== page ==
2) Use the internet, get more information. Be judicious in the choice of sites. You can also use the social media to connect with specialists & other patients to learn from their advice, experience.

3) Never stop the ongoing treatment in the mean time. Never go for the radical option of stopping all the medicines without medical advice.

4) Always know when to put a ‘stop- loss’ order. What is this ‘stop loss order’? It simply means that, you should know when to stop wasting time in taking crucial decisions. Your decision & the plan should not take more than 4- 6 weeks (preferably).

Let us not realize that ‘Time, tide & inflammation does not wait for anyone’ the hard way.


Rheumatoid Arthritis: The journey from ‘no treatment’ to ‘drug free remission’

November 15, 2012

Not bothered about me crying in pain,
That Physician with great name & fame,
Gave the disease he cannot cure,
A name!

Is this what Rheumatoid Arthritis treatment all about?
Are Rheumatologists just giving name to a disease for which they do not have any treatment & cure?
Mind you, these lines were penned almost 150 years back.

We have come a long way since then.
In the early years, symptomatic therapy (pain control & patient’s feeling of well being) was all that was available. We had aspirin & steroids. Slowly multiple other anti inflammatory meds became available; but the treatment concept remained the same.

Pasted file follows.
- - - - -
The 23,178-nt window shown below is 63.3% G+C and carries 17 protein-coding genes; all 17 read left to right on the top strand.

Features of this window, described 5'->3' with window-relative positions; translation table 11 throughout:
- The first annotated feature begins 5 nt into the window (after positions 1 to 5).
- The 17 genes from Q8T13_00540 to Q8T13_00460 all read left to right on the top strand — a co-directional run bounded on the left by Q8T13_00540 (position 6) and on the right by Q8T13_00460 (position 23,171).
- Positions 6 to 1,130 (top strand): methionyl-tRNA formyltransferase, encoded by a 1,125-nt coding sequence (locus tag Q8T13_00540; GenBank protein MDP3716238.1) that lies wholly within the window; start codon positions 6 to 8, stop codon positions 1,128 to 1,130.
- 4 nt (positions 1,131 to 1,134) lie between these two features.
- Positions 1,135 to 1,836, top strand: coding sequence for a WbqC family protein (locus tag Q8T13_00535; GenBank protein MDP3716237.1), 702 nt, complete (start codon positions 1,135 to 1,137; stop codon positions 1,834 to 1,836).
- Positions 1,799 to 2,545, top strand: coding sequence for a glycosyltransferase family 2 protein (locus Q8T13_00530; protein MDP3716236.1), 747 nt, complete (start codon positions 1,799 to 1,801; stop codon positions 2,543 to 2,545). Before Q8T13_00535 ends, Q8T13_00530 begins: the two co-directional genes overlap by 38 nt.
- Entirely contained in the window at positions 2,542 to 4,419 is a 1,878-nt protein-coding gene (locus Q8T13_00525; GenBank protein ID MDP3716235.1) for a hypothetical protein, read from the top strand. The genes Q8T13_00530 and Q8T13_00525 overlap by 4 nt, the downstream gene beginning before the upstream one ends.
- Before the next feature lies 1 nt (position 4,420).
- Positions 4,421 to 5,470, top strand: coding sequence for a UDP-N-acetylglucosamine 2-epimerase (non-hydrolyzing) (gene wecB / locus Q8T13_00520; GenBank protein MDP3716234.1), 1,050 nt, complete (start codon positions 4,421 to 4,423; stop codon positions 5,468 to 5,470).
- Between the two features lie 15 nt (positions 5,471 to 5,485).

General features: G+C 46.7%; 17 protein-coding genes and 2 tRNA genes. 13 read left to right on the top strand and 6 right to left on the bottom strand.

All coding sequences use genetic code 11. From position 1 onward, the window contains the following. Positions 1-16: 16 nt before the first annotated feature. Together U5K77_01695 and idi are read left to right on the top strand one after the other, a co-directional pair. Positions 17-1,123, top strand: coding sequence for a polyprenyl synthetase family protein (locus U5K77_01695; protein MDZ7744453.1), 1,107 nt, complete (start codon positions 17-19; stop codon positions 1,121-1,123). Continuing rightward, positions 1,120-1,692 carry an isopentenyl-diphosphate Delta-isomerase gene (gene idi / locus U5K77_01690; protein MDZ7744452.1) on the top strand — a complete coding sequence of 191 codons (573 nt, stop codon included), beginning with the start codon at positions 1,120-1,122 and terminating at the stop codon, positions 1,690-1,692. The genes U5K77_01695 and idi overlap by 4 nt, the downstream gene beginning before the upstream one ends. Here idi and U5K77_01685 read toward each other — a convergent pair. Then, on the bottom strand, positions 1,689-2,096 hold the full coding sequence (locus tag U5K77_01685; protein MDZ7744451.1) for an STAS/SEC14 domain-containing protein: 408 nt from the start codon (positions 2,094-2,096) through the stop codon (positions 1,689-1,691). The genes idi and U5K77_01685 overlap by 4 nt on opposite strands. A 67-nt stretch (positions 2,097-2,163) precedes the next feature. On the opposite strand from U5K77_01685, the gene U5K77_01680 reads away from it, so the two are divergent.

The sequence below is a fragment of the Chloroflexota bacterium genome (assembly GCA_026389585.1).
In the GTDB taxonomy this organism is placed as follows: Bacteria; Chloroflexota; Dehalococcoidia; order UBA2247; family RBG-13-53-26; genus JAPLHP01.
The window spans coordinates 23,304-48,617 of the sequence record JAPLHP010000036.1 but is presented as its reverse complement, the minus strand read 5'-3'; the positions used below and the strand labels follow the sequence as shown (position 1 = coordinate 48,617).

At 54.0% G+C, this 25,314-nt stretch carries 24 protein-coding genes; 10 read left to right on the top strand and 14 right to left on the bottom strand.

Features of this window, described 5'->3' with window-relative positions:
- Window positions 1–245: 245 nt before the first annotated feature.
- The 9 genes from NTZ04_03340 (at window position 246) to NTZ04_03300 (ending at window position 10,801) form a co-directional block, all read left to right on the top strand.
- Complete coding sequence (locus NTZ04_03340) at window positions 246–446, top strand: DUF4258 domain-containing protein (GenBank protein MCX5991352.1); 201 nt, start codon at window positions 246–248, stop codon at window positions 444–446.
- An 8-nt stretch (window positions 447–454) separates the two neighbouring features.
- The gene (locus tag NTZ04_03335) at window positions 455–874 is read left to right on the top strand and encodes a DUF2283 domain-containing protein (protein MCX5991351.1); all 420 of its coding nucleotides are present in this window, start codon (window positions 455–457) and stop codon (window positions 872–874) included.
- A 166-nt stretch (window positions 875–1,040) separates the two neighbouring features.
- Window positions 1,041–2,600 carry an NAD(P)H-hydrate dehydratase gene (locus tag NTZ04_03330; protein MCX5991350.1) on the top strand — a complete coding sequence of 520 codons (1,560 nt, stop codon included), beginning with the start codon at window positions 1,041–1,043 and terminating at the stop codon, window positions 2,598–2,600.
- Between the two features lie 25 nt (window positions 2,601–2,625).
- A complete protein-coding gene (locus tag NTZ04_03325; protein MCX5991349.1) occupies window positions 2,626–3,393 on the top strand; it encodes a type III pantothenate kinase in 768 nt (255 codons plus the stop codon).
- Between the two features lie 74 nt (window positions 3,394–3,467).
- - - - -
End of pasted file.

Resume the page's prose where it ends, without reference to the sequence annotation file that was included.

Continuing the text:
Slowly, the destructive potential of rheumatoid arthritis was realised. This stimulated the search for means to modify the disease course. This is when DMARDs (Disease Modifying Anti Rheumatic drugs) came into the picture. Armed with evidence, Rheumatologist shifted gears from the ‘conservative wait & watch’ approach to the much more aggressive ‘early diagnosis, early aggressive targeted treatment’. This literally translated into ‘will not tolerate any harm’ approach. Biologics came in handy for Rheumatologists to achieve this goal.

The change in mindset coupled with effective medicines enabled us to aim for remission in a disease that was thought to be the one without effective treatment.  Recent studies have already shown that even ‘drug free remission’ is possible.

The existence of ‘drug free remission’ was discussed at length at this year’s American College of Rheumatology Conference. Doubts about its real world definition, longetivity, recurrence of RA definitely do exist.

Nevertheless, we have come a long way; from ‘no effective treatment’ to ‘drug free remission’ Collateral damage in the form of cardiovascular events, osteoporosis is also well recognised & prevention strategies are getting refined. Patients be rest assured that better things are in store for them.

Few years from now & you may find me tweeting & blogging about sustained drug free remission. All the very best & wish everyone remission……


Stem cell therapy for Rheumatoid Arthritis

April 3, 2011

Rheumatoid arthritis (RA) is an autoimmune disease. For unknown reasons, one’s own immune system starts thinking that his/ her joints are foreign & attacks them. This results in inflammation of the joints. The routine treatment includes medications that modulate the immune system (DMARDs) or medications that block the cytokines (biologics).

We are in the age of organ transplant. Kidney transplant has become an established therapy for those with kidney failure. How about immunity transplant since RA is an immune dysfunction. This is precisely what led the scientists to try out stem cell therapy for RA.